As I said in my training log on Sunday, last week I was sick. Before getting sick, I was confident my fitness showed I could hold a 1:25 paced half marathon, if not faster. After getting sick on Tuesday, I did n’t know how I would run. I didn’t have “taper” sickness, but had a bug that caused me to skipped a couple of days of running including my speed workout. It’s not surprising, colds and the flu are going around. It caused me to arrive at the starting line feeling sluggish and lethargic versus ready to race.
By the title you can see I was able to run a 1:25 but I keep questioning how much faster could I have run if I hadn’t been sick? Ultimately, there are many more things to worry about than looking hindsight at a race.
One of my friends and bloggers, Sarah came late on Friday and spent the night. I was excited because I haven’t seen her in a year! We ended up waking up early and were out the door by 6:15. The race started at 7:30 and we had no issues parking, checking bags and using the restrooms.
At 7:30 the race was off, and it was truly one of the most humble race starts I’ve ever had. During the first mile, dozens of people ran by me. It was crowded and next to impossible to pass or be passed. I ran the first mile in 6:25.
During the second mile, I felt something on my shoe. I knew the feeling, and my shoe was coming untied. Personally it wasn’t worth it to me to run an entire half marathon with an untied shoe. As annoying as it was, I stopped, hopped onto the sidewalk and tied my shoe. I stayed completely relaxed because if I panicked or tried to rush, it would have made the situation worse. The rest of the mile felt as though I was playing catch up. I remembered the people I was around and was trying to catch up to them (6:54).
The third mile felt as though I settled back into pace. We headed back towards the start of the race. It was great to see crowds again and to my surprise my watch beeped a 6:18.
During the fourth mile, we saw the leaders heading back. It was truly incredible to watch so many athletes on their journey to qualify for Olympic Trials. I believe 45+ athletes qualified through the half! It gave me a lot of motivation, and I forgot about my personal race.
It was during the fifth mile that I finally felt like I was gaining space around me to breath and packs were separating. I found myself running with a pack of a few people. The race began to head around the Schuylkill River. It’s an 8ish mile loop and I have run there several times, and I knew the last miles would finish with a small incline. The fifth mile was flat mile, and my focus was to get to the halfway point (6:34).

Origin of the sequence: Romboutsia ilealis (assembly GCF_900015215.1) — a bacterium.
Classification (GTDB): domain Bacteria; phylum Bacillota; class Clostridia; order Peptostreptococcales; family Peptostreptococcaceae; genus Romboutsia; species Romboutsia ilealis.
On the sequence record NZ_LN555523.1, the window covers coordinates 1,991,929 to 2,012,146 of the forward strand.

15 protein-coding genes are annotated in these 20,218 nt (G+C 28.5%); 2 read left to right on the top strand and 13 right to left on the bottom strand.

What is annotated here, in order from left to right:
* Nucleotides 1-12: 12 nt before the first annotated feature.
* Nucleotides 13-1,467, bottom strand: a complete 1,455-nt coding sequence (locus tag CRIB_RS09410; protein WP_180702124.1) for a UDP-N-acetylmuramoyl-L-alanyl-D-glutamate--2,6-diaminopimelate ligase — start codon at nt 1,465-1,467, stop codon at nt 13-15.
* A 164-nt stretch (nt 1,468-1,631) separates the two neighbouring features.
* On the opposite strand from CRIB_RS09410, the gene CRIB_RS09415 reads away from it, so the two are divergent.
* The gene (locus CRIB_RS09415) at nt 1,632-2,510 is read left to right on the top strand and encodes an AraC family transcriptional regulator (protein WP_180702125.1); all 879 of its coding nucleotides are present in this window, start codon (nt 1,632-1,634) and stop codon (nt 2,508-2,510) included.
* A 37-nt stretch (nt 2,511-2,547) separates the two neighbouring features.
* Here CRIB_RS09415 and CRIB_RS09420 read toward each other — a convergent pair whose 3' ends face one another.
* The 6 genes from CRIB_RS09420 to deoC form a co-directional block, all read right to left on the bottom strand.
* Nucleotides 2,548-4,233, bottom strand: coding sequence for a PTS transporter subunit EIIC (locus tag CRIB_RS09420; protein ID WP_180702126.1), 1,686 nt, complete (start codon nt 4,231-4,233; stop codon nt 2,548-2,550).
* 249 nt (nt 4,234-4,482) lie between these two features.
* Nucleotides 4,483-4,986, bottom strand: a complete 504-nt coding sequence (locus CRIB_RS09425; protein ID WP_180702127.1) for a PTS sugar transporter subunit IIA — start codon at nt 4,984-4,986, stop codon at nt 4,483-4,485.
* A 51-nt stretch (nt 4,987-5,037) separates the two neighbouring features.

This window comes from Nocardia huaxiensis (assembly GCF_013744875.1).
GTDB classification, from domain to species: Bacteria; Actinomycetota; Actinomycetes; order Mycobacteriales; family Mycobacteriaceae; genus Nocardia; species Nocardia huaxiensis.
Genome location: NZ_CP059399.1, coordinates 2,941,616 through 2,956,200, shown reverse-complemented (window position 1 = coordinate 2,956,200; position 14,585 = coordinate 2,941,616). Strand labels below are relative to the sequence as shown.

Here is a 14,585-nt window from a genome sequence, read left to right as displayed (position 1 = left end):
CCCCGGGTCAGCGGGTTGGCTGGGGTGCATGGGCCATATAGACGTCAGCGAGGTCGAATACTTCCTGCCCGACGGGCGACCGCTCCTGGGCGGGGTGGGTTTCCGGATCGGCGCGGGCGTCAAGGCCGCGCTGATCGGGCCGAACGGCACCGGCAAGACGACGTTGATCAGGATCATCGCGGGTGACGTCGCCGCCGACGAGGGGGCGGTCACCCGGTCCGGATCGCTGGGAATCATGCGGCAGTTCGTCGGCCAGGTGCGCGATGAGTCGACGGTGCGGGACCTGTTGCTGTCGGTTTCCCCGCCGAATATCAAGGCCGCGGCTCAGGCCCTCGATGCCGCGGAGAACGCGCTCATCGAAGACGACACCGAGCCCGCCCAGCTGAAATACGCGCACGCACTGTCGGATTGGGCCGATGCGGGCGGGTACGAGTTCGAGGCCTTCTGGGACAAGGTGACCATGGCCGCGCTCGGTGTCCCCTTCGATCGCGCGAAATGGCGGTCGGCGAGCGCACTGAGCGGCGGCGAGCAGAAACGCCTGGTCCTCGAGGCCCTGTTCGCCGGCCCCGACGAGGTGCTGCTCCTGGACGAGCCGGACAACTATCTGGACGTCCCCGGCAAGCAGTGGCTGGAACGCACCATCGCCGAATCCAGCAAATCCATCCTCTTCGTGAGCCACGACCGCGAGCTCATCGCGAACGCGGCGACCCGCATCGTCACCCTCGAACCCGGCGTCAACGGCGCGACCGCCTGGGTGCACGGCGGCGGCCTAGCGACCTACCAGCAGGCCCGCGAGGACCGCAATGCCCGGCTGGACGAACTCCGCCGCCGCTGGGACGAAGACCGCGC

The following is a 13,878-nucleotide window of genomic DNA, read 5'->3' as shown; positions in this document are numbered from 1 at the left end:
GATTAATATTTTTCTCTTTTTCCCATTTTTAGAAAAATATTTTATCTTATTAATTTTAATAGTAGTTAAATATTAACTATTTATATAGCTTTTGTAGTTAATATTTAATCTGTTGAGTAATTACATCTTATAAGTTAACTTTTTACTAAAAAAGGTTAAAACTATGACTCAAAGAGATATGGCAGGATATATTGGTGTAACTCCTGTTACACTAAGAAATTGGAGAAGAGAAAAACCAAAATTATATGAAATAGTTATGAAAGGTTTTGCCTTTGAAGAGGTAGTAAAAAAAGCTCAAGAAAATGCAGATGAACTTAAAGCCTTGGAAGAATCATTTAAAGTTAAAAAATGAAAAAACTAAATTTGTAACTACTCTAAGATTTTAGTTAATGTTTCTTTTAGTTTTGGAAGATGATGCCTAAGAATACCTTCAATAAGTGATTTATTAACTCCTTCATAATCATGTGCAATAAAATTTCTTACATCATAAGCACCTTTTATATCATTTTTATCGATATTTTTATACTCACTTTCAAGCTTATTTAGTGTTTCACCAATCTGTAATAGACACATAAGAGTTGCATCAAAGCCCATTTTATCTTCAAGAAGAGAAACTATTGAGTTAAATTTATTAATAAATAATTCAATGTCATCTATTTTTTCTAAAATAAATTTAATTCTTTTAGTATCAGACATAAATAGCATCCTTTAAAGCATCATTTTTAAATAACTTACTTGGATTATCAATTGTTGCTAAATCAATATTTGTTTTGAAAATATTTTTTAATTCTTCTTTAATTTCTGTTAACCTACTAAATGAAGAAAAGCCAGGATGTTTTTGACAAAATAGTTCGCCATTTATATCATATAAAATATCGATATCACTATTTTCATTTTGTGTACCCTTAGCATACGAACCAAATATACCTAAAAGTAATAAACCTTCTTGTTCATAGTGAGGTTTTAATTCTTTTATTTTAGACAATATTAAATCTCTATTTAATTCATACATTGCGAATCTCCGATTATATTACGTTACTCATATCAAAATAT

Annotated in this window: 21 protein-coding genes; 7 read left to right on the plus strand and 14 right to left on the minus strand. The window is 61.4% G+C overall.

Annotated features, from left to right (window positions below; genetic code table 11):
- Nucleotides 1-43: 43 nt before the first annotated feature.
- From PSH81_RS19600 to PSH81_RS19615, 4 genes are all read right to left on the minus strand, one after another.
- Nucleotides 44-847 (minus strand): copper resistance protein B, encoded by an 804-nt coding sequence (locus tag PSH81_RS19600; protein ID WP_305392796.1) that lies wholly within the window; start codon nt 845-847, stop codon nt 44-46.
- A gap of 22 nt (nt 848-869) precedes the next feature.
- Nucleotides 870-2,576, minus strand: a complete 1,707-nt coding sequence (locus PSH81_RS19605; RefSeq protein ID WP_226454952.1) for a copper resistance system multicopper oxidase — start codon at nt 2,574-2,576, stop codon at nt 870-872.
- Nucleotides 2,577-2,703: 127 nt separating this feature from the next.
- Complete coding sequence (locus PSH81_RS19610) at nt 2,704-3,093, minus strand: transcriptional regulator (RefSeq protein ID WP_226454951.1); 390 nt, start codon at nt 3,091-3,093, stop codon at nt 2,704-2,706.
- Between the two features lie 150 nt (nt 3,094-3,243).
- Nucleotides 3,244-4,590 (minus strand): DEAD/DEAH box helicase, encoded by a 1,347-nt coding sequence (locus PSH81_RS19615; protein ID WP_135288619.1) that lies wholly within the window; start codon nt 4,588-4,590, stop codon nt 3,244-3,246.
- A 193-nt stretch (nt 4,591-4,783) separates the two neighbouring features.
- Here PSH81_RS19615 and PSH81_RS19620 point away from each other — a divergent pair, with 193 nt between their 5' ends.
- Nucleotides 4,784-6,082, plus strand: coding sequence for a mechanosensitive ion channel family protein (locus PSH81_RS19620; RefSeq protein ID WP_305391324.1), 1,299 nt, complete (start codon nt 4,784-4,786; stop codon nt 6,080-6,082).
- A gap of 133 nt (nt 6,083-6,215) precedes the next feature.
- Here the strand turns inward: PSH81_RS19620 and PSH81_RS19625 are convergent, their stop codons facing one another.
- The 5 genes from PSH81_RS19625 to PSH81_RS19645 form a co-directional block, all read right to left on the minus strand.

The 6th mile of a half marathon is usually motivating to me because it signals the halfway point is near. A few week ago, Bart Yasso talked about “working the course”. That is something I’ve been trying to do. It was flat and open, so I stayed focused and tried to keep my pace. I ran a 6:18.
The next few minutes brought a lot of reinforcement. My 10k was a 40:30. That’s my fastest 10k in a while. I hit the halfway point is 43:00 minutes. I felt extremely motivated because I knew I was on track for my fastest half in a year and a half despite still not feeling great. I smiled throughout the entire mile and ran a 6:24. Why the race photographers weren’t there…I don’t know.
Both mile 8 and 9 were lonely miles. During mile 9 we went over the bridge and began heading back towards the start. Mile 9 was my slowest actual running mile, and I ran it 6:54. It was the same as mile 2, but I stopped to tie my shoe during the second mile.
I hit the 10-mile point in 1:05.24. That is faster than my Broad Street time this past May. I’m normally motivated after mile 10 because it means a 5k is left. I calculated that if I ran a 20:30 last 5k I would be around 1:26. I stayed around the same people I had been running around for the majority of the race. I ran mile 10 in 6:34.
Mile 11 is usually the mile in a half marathon that makes or breaks me. It’s close enough to the end that you are hurting but not close enough that you have an incredible blast of energy. This mile was no different, and as we crossed into mile 11, I could see the towers in Center City where the end was. It was so close yet so far. I managed to stay focused and just power through.
I hit mile 12, at just over 1:18. I thought I had a shot at going under 1:26 so I blocked everything out and went for it. I wasn’t feeling great, and it was a painful mile. The 12th mile was spent completely focused on finishing the race. By the time I knew it, I hit mile 13.
The last .1 is uphill. For a very flat course, it’s hard to fault a .1 uphill finish. To give you a perspective my last .1 was 7:00-minute pace and I was powering to the finish.
I crossed the line in 1:25.45 and 78th female overall as well as 24th in my age group.
On the surface, this looks like a great time for me. It’s two minute and a half minutes faster than the Runners World Half Marathon. My last 5k was faster than many 5k races I’ve done, and it shows a lot of progression.
However, I do know I ran this race not feeling the best and have a lot more to give. My next half marathon will be the Philadelphia half November 22. It’s a harder course, and the weather is unpredictable, but I do have a few more weeks to train. My goal is race under 1:25 there. Until then, I’ll continue the 5k train. This race is bittersweet for me, I’m happy with my progression, but I am looking forward to racing when my body and legs feel good.
Questions for you:
Have you run a RnR race?
Where is the most crowded place you’ve ever been?
To be honest, this start was one of the most crowded. I’ve been to a few crowded concerts as well.